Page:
I've been working on perfecting my pancaking technique. The secret, in short, is to treat them like cake. Here are a few tips that I've found helpful:

  • Use butter (softened, not melted)
  • Beat the butter, then beat in the sugar, then beat in the egg
  • Alternate mixing in milk and flour / baking powder mixture

I just like butter because it tastes better and isn't soy-based. The order of butter-sugar-egg is important, the pancakes turn out much lighter if you do this (though the batter may look less appealing until it's cooked). The odd bit about alternating milk and flour must have to do with mixing the flour with the butter-sugar-egg stuff rather than with the milk. The really crazy thing is that Dad's pancakes usually come out better than mine, no matter how I try. I guess there's no substitute for experience.

I've thought about using a non-aluminum baking powder, but I haven't tried it yet. The non-aluminum kinds are supposed to be liquid activated only (that's why the aluminum kind are called double-acting, both liquid and heat). Sometimes I think I can taste the aluminum.

I also make a point of placing the most recently cooked side of the pancake down when I pull them off the griddle. If you don't do that then one side of the cake will be crispy and the other soft (Rebecca doesn't like that). The appearance is also better on the first cooked side (which then is the side that's up).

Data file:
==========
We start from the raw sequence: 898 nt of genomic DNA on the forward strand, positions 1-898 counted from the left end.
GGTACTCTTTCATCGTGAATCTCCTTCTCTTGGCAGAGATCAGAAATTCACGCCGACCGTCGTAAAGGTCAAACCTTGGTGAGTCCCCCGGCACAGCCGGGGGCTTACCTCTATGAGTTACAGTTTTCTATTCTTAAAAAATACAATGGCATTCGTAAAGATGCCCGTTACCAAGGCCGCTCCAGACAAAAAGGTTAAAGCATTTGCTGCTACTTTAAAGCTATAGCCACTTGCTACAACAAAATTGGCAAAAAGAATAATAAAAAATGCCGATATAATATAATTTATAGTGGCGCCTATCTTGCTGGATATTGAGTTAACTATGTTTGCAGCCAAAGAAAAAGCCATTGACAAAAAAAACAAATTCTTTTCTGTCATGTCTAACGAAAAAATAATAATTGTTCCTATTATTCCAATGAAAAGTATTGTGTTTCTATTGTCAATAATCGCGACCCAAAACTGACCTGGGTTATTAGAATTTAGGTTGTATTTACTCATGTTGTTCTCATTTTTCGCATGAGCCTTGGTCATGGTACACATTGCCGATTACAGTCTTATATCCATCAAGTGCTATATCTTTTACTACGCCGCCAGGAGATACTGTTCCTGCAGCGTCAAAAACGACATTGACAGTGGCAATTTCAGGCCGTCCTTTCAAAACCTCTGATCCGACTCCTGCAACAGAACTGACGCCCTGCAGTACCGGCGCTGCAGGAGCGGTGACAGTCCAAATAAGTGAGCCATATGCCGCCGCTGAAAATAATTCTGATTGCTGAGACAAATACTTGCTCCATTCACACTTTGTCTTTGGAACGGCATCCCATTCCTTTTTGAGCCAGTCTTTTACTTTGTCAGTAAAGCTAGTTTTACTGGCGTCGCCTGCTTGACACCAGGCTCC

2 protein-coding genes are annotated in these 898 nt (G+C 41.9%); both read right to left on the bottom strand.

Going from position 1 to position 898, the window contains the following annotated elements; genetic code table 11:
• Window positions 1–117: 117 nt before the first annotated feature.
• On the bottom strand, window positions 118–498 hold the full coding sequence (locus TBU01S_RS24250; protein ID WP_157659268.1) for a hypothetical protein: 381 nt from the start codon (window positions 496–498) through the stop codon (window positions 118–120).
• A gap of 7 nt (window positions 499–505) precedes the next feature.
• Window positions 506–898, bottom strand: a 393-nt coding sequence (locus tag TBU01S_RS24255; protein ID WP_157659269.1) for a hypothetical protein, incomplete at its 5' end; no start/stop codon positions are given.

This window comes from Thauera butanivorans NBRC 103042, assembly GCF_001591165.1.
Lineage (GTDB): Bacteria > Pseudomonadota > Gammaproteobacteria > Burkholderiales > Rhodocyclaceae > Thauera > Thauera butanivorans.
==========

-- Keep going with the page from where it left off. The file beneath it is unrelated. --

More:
Another thing to try is Egg Nog Pancakes. Just use egg nog instead of milk (you may need more milk for this to work). These come out a little heavier than they do with milk, but they taste great.

Jeremy was the one who discovered for us that the best way to make a choco-pancake is to use chocolate milk. Just adding cocoa won't do it.

Mom once made us pancakes with creamed corn in them. She said she had opened the wrong can. Pancakes don't use any canned ingredients... we are all still confused. The creamed-corn-cakes weren't all that bad.

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